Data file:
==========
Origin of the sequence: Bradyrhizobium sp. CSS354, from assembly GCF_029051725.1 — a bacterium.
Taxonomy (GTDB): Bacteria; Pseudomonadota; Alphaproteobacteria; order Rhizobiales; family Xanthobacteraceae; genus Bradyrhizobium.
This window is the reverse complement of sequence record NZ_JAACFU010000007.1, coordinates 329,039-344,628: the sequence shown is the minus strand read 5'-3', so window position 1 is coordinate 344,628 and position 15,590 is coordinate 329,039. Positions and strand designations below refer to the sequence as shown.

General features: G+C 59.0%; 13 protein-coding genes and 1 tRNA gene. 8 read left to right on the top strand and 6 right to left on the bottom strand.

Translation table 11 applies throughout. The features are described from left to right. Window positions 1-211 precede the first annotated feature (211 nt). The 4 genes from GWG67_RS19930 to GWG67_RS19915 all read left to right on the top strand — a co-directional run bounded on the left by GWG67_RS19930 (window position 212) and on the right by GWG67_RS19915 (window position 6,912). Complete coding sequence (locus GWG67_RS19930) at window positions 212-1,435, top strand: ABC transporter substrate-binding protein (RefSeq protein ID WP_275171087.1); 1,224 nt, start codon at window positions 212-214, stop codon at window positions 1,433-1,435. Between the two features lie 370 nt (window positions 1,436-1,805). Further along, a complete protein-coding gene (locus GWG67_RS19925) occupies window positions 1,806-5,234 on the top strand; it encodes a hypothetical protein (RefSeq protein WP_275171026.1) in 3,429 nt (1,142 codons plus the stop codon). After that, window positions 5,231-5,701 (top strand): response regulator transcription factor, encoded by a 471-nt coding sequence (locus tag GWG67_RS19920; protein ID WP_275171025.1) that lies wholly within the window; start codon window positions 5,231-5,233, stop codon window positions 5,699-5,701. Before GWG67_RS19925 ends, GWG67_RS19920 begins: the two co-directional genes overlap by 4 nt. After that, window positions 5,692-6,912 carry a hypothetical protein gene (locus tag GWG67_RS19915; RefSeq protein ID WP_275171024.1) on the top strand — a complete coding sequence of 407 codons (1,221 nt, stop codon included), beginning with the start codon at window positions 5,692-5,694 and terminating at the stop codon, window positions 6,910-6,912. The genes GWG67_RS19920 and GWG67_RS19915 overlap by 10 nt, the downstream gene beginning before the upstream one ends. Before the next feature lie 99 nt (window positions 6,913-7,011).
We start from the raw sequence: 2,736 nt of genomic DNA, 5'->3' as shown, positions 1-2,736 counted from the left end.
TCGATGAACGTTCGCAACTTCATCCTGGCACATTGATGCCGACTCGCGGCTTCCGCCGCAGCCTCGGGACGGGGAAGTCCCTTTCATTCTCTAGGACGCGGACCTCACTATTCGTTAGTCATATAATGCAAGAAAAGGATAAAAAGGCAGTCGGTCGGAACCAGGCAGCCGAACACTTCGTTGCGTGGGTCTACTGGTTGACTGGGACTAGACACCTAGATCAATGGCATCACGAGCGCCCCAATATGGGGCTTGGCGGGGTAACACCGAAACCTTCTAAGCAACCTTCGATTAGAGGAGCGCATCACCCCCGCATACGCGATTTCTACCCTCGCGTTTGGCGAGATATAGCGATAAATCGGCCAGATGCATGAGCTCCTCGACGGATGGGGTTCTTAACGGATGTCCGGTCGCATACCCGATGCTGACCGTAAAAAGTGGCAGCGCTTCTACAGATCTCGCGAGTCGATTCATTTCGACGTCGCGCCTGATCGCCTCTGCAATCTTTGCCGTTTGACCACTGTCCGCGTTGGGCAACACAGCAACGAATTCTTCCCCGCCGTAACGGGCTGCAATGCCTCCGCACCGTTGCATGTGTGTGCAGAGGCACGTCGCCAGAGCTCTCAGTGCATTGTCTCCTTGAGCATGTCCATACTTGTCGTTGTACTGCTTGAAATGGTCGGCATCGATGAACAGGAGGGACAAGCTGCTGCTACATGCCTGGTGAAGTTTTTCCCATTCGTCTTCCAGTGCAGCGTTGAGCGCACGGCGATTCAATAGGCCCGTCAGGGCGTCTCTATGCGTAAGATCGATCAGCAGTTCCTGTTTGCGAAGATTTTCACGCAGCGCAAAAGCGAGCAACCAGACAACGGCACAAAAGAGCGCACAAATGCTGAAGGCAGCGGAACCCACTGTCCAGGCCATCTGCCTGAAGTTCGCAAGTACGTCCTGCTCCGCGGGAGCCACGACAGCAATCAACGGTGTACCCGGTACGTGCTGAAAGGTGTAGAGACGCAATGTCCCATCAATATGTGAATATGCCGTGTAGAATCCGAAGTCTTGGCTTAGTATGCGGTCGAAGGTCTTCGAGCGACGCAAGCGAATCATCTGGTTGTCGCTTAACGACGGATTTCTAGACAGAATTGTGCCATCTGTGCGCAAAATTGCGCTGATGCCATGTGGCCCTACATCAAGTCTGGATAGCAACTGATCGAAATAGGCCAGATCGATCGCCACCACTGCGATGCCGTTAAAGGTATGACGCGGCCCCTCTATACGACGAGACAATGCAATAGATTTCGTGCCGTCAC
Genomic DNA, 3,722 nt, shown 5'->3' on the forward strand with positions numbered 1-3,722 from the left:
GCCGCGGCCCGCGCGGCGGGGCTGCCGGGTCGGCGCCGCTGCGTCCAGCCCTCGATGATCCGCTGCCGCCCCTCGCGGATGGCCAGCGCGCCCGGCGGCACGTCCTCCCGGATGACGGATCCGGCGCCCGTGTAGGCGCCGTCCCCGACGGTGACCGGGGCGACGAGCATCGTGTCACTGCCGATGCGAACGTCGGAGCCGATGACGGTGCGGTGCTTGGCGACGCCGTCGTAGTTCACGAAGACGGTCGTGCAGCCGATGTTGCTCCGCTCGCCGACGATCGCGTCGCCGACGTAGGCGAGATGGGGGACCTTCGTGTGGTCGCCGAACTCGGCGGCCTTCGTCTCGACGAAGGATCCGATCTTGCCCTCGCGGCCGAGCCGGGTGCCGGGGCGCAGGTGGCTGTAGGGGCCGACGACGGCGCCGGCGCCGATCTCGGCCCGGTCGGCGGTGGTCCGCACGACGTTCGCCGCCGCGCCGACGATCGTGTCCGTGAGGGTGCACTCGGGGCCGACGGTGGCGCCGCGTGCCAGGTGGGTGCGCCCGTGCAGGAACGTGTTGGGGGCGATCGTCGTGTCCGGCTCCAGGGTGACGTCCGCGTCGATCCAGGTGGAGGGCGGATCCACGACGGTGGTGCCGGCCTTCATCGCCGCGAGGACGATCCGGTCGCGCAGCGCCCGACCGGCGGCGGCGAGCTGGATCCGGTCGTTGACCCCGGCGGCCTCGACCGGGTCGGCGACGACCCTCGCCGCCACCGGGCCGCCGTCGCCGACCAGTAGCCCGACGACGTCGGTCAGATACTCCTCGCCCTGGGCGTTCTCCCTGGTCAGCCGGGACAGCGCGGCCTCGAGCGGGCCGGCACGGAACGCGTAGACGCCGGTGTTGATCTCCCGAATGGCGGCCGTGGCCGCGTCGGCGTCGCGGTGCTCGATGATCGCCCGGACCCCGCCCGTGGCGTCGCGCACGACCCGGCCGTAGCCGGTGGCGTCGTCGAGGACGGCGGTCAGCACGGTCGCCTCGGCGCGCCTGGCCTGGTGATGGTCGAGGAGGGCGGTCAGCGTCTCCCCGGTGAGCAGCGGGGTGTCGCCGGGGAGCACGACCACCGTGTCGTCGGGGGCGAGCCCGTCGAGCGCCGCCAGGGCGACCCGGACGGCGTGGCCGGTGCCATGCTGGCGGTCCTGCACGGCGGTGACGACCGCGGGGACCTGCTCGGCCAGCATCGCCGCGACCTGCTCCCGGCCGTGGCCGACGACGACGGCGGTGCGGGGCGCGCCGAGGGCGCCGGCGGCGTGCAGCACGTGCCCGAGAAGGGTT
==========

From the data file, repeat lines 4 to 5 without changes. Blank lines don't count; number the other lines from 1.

General features: G+C 59.0%; 13 protein-coding genes and 1 tRNA gene. 8 read left to right on the top strand and 6 right to left on the bottom strand.

Translation table 11 applies throughout. The features are described from left to right. Window positions 1-211 precede the first annotated feature (211 nt). The 4 genes from GWG67_RS19930 to GWG67_RS19915 all read left to right on the top strand — a co-directional run bounded on the left by GWG67_RS19930 (window position 212) and on the right by GWG67_RS19915 (window position 6,912). Complete coding sequence (locus GWG67_RS19930) at window positions 212-1,435, top strand: ABC transporter substrate-binding protein (RefSeq protein ID WP_275171087.1); 1,224 nt, start codon at window positions 212-214, stop codon at window positions 1,433-1,435. Between the two features lie 370 nt (window positions 1,436-1,805). Further along, a complete protein-coding gene (locus GWG67_RS19925) occupies window positions 1,806-5,234 on the top strand; it encodes a hypothetical protein (RefSeq protein WP_275171026.1) in 3,429 nt (1,142 codons plus the stop codon). After that, window positions 5,231-5,701 (top strand): response regulator transcription factor, encoded by a 471-nt coding sequence (locus tag GWG67_RS19920; protein ID WP_275171025.1) that lies wholly within the window; start codon window positions 5,231-5,233, stop codon window positions 5,699-5,701. Before GWG67_RS19925 ends, GWG67_RS19920 begins: the two co-directional genes overlap by 4 nt. After that, window positions 5,692-6,912 carry a hypothetical protein gene (locus tag GWG67_RS19915; RefSeq protein ID WP_275171024.1) on the top strand — a complete coding sequence of 407 codons (1,221 nt, stop codon included), beginning with the start codon at window positions 5,692-5,694 and terminating at the stop codon, window positions 6,910-6,912. The genes GWG67_RS19920 and GWG67_RS19915 overlap by 10 nt, the downstream gene beginning before the upstream one ends. Before the next feature lie 99 nt (window positions 6,913-7,011).